THE MERCK VETERINARY MANUAL
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Overview of Tuberculosis and other Mycobacterial Infections

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Tuberculosis (TB) is considered a reemerging, infectious granulomatous disease in animals and people caused by acid-fast bacilli of the genus Mycobacterium. Although commonly defined as a chronic, debilitating disease, TB occasionally assumes an acute, rapidly progressive course. The disease affects practically all species of vertebrates. The widespread occurrence of multidrug-resistant (MDR) strains and extensively drug-resistant (XDR) strains of M tuberculosis is of concern to clinicians and public health and regulatory officials involved in the control of disease. Bovine TB is still a significant zoonosis in nonindustrialized countries of the world. Signs and lesions are generally similar in the various species.

The main types of M tuberculosis complex (mammalian tubercle bacilli) recognized are M tuberculosis, M canettii, M bovis, M caprae, M pinnipedii, M microti, M mungi, and M africanum. The M avium complex includes M avium avium (avian tubercle bacilli), M avium hominissuis (isolated from people, swine, and other mammals), and M intracellulare. The types differ in cultural characteristics and pathogenicity. Several serovars of M avium avium are recognized; however, only serovars 1, 2, and 3 are pathogenic for birds. M bovis may survive on pasture for ≥2 mo, and M avium may survive in soil for ≥4 yr.

All types may produce infection in host species other than their own. M tuberculosis is most specific; it rarely produces progressive disease in animals other than people and nonhuman primates, infrequently in dogs and pigs, and has very rarely been isolated from skin lesions in exotic birds. M bovis can cause progressive disease in most warm-blooded vertebrates, including people. M caprae, an organism closely related to M bovis, has been isolated from people, goats, cattle, and several other species in Europe. M avium avium is the species of most importance in birds, but it has a wide host range and is also pathogenic for pigs, cattle, sheep, deer, mink, dogs, cats, certain exotic hoofed animals, and some cold-blooded animals. M avium hominissuis is the cause of tuberculosis in people, swine, and other animals. M genovense and other pathogenic mycobacteria are infrequently isolated from exotic and free-living wild and domestic birds (see Mycobacterial Infections Other than Tuberculosis). M intracellulare causes disease in cold-blooded animals and has been isolated from many other species.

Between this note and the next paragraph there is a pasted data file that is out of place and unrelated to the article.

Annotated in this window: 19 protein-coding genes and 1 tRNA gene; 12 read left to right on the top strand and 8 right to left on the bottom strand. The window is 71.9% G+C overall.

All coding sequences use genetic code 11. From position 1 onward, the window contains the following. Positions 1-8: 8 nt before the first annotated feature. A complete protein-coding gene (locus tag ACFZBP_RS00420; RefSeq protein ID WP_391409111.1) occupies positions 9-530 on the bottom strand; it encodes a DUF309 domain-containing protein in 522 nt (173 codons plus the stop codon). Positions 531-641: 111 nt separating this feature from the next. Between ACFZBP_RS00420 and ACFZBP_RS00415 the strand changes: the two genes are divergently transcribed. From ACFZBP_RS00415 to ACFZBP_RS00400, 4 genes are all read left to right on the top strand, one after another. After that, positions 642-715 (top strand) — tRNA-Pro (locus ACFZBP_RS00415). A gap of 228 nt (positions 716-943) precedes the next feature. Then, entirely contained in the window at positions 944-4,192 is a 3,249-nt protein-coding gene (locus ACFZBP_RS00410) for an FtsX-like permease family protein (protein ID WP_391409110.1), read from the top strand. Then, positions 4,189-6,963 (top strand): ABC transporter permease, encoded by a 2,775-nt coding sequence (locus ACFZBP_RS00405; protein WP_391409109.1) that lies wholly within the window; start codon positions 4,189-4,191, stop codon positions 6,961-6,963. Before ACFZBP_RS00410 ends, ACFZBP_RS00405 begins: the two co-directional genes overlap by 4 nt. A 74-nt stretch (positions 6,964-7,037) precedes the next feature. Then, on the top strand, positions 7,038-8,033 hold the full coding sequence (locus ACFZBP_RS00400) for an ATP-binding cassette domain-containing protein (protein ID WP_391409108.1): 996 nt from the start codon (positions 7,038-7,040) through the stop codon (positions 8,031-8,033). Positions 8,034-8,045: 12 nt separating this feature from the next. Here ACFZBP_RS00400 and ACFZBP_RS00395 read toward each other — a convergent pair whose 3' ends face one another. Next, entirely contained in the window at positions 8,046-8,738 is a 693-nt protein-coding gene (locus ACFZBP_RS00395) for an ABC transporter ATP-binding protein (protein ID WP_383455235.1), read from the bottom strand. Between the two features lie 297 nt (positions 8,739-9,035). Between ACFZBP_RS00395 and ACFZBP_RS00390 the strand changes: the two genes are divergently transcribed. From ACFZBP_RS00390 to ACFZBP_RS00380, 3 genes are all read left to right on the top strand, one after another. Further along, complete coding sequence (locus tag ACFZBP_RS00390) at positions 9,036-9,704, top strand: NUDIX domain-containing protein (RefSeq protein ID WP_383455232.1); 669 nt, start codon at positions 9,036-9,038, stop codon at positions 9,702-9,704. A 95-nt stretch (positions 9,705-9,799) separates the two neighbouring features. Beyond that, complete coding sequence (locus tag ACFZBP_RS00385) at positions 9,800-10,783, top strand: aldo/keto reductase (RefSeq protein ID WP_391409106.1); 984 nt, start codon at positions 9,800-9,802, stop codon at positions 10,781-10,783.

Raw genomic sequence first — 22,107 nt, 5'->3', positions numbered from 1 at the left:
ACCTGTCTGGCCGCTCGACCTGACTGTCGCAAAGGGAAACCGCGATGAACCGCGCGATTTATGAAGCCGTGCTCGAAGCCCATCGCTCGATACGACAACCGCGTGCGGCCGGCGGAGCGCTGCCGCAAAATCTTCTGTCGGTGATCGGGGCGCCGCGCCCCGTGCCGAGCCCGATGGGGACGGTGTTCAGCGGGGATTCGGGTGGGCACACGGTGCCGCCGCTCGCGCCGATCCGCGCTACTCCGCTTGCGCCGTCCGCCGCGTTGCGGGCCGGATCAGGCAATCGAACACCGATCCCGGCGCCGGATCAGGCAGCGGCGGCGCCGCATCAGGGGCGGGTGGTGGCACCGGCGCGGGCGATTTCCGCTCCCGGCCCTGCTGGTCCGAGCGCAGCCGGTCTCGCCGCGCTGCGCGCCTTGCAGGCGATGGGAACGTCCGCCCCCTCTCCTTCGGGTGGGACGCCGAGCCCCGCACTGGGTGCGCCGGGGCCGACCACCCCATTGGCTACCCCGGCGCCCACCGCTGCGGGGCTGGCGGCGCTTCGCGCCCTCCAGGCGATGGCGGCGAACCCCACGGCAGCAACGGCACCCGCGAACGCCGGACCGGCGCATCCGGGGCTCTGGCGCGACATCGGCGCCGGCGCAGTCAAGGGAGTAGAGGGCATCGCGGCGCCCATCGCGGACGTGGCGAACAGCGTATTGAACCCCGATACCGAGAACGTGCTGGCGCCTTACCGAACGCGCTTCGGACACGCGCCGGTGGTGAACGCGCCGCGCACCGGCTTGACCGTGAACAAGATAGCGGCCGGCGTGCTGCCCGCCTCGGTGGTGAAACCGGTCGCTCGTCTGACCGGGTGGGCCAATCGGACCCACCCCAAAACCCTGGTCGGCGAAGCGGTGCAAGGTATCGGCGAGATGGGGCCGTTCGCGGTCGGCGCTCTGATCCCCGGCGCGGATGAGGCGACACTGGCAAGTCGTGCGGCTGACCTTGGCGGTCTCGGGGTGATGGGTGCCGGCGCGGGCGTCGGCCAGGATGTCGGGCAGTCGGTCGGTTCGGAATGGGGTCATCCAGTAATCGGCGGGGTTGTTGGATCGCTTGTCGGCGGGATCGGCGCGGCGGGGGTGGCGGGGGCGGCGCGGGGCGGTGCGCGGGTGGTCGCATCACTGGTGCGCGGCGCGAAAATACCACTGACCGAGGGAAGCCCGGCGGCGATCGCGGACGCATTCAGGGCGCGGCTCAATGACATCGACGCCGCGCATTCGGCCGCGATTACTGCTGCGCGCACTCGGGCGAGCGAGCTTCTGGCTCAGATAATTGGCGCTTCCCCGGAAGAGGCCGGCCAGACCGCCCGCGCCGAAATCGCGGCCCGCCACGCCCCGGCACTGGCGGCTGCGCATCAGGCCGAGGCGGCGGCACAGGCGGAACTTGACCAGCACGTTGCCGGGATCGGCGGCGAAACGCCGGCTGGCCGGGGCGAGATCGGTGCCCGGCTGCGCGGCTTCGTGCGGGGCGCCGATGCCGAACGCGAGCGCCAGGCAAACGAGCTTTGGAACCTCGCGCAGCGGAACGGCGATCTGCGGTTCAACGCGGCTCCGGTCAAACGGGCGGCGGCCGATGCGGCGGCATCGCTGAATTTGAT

Inhalation of infected droplets expelled from the lungs is the usual route of TB infection, although ingestion, particularly via contaminated milk or water, also occurs. Intrauterine and coital methods of infection are recognized less commonly. Inhaled bacilli are phagocytosed by alveolar macrophages that may either clear the infection or allow the mycobacteria to proliferate. In the latter instance, a primary focus may form, mediated by cytokines associated with a hypersensitivity reaction that consists of dead and degenerate macrophages surrounded by epithelioid cells, granulocytes, lymphocytes, and later, multinucleated giant cells. The purulent to caseous, necrotic center may calcify, and the lesion may become surrounded by granulation tissue and a fibrous capsule to form the classic “tubercle.” The primary focus plus similar lesions formed in the regional lymph node is known as the “primary complex.” In alimentary forms of disease, the primary focus may be found in the pharynx or mesenteric lymph nodes or, less commonly, in the tonsils or intestines. The cellular composition of and presence of acid-fast bacilli in tuberculous lesions differ between and within host species.